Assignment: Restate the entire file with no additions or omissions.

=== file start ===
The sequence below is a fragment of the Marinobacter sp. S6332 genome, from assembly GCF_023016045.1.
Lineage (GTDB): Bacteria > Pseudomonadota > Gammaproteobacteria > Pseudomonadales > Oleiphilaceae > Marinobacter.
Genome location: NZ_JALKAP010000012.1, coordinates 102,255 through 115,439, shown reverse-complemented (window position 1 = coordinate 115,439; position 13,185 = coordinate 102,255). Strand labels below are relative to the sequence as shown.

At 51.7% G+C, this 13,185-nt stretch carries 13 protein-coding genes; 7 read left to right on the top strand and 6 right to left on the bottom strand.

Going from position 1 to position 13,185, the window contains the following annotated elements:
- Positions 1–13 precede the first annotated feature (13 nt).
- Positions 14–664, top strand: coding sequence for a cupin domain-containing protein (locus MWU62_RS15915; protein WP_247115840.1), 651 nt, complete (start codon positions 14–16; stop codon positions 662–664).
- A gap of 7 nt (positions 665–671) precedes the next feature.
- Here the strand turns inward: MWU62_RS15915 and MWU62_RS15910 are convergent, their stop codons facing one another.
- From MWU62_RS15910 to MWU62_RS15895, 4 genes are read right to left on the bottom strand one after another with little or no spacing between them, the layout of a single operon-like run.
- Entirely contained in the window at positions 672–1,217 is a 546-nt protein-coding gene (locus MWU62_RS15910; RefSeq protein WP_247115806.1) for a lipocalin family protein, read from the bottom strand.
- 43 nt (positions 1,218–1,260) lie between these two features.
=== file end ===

The sequence below is a fragment of the Marinobacter sp. S6332 genome, from assembly GCF_023016045.1.
Lineage (GTDB): Bacteria > Pseudomonadota > Gammaproteobacteria > Pseudomonadales > Oleiphilaceae > Marinobacter.
Genome location: NZ_JALKAP010000012.1, coordinates 102,255 through 115,439, shown reverse-complemented (window position 1 = coordinate 115,439; position 13,185 = coordinate 102,255). Strand labels below are relative to the sequence as shown.

At 51.7% G+C, this 13,185-nt stretch carries 13 protein-coding genes; 7 read left to right on the top strand and 6 right to left on the bottom strand.

Going from position 1 to position 13,185, the window contains the following annotated elements:
- Positions 1–13 precede the first annotated feature (13 nt).
- Positions 14–664, top strand: coding sequence for a cupin domain-containing protein (locus MWU62_RS15915; protein WP_247115840.1), 651 nt, complete (start codon positions 14–16; stop codon positions 662–664).
- A gap of 7 nt (positions 665–671) precedes the next feature.
- Here the strand turns inward: MWU62_RS15915 and MWU62_RS15910 are convergent, their stop codons facing one another.
- From MWU62_RS15910 to MWU62_RS15895, 4 genes are read right to left on the bottom strand one after another with little or no spacing between them, the layout of a single operon-like run.
- Entirely contained in the window at positions 672–1,217 is a 546-nt protein-coding gene (locus MWU62_RS15910; RefSeq protein WP_247115806.1) for a lipocalin family protein, read from the bottom strand.
- 43 nt (positions 1,218–1,260) lie between these two features.